YSU Speaker discusses FDR, knowledge of Holocaust
The speaker talked of the connection between Prescott Bush and the Nazis.
By JoANNE VIVIANO
VINDICATOR EDUCATION WRITER
YOUNGSTOWN -- In Dante Alighieri's "The Divine Comedy," the author reserves a space in his seventh circle of hell for those who had the ability to prevent evil, but did nothing.
That niche, John Loftus fears, very well may have been the fate of President Franklin Delano Roosevelt.
Loftus, a former prosecutor in the Justice Department's Nazi War Crimes Unit, spoke at Youngstown State University Thursday as part of the "FDR and the Holocaust" Judaic and Holocaust Studies Symposium.
Loftus said Roosevelt, British Prime Minister Winston Churchill and Soviet leader Joseph Stalin all knew the atrocities perpetrated upon the Jews as early as September 1941.
"They all made the Jews expendable to the war effort," he said. "They knew Jews were marked for death and they did nothing."
Loftus, who serves as the first Irish Catholic president of the Florida Holocaust Museum, spoke on "The Secret Intelligence files of the Holocaust: What FDR Knew" as he presented the symposium's Sen. Maurice and Florence Lipscher Keynote Address.
What he discovered
While he worked in the Nazi War Crimes unit under presidents Carter and Reagan, he discovered that Nazis he had been assigned to prosecute were working for NATO intelligence. He resigned and told his story on an Emmy-winning segment of "60 Minutes."
He has written "The Belarus Secret," "The Secret War Against the Jews" and co-authored "Unholy Trinity." He is also involved in a Sept. 11, 2001, class-action lawsuit and investigations into the government's response to terrorism.
His comments brought sighs, gasps and shaking of heads, especially when he discussed his research into the ways in which several families, as well as Prescott Bush, grandfather of President George W. Bush, profited from the concentration camp at Auschwitz, which was an American-owned coal processing plant.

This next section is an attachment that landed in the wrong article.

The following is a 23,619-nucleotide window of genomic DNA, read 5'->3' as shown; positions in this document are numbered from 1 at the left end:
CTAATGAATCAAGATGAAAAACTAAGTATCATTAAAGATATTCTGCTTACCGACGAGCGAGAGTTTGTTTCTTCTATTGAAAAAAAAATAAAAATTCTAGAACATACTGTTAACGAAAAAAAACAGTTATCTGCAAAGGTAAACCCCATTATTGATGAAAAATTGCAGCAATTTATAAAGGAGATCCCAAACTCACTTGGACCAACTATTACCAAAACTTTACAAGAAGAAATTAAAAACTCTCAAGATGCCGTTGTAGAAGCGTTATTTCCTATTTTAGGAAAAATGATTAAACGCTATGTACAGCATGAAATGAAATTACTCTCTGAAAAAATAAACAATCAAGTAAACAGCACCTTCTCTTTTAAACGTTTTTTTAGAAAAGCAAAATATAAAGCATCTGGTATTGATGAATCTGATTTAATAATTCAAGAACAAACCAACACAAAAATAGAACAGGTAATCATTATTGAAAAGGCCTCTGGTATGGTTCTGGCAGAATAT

Regarding Roosevelt, Loftus told listeners at YSU that British intelligence agents had discovered the slaughter of Jews and were reporting the information to Churchill regularly by September 1941. By October, he had received reports listing casualty numbers of 30,000 to 300,000.
This early in the war, he said Jews suffered "hands-on killing of the most brutal type." They were forced to strip and lie atop each other in ditches as soldiers shot through several bodies at a time to preserve ammunition, he said.
By December, intelligence agents had determined that it "was clear beyond any doubt that the Nazis were killing every Jew they could lay their hands on" so they stopped their reports, Loftus said, and Churchill kept it a secret.
Following the attack on Pearl Harbor, Roosevelt demanded the information and sought refuge for Jews, but every country refused to take them, including the United States, Loftus said.
"When Roosevelt read the files on the Holocaust, he was horrified and asked Britain to join him in a public appeal to Hitler to release the Jews from concentration camps" but the British resisted, fearing, "If we push him too hard, he might do it and where would the Jews go?" Loftus said.
America's Russian ally Stalin also found a reason to stay quiet about the Holocaust, Loftus said, explaining that "he liked the idea of Hitler wasting box cars on Jews" instead of using them to transport German troops for the war effort.
Roosevelt had a political problem at the highest level, Loftus said. "Roosevelt fought for a compromise: Jews would be expendable but Britain and Russia agreed to Nuremberg war crimes trials. ... He couldn't risk a split with his allies in the middle of the war."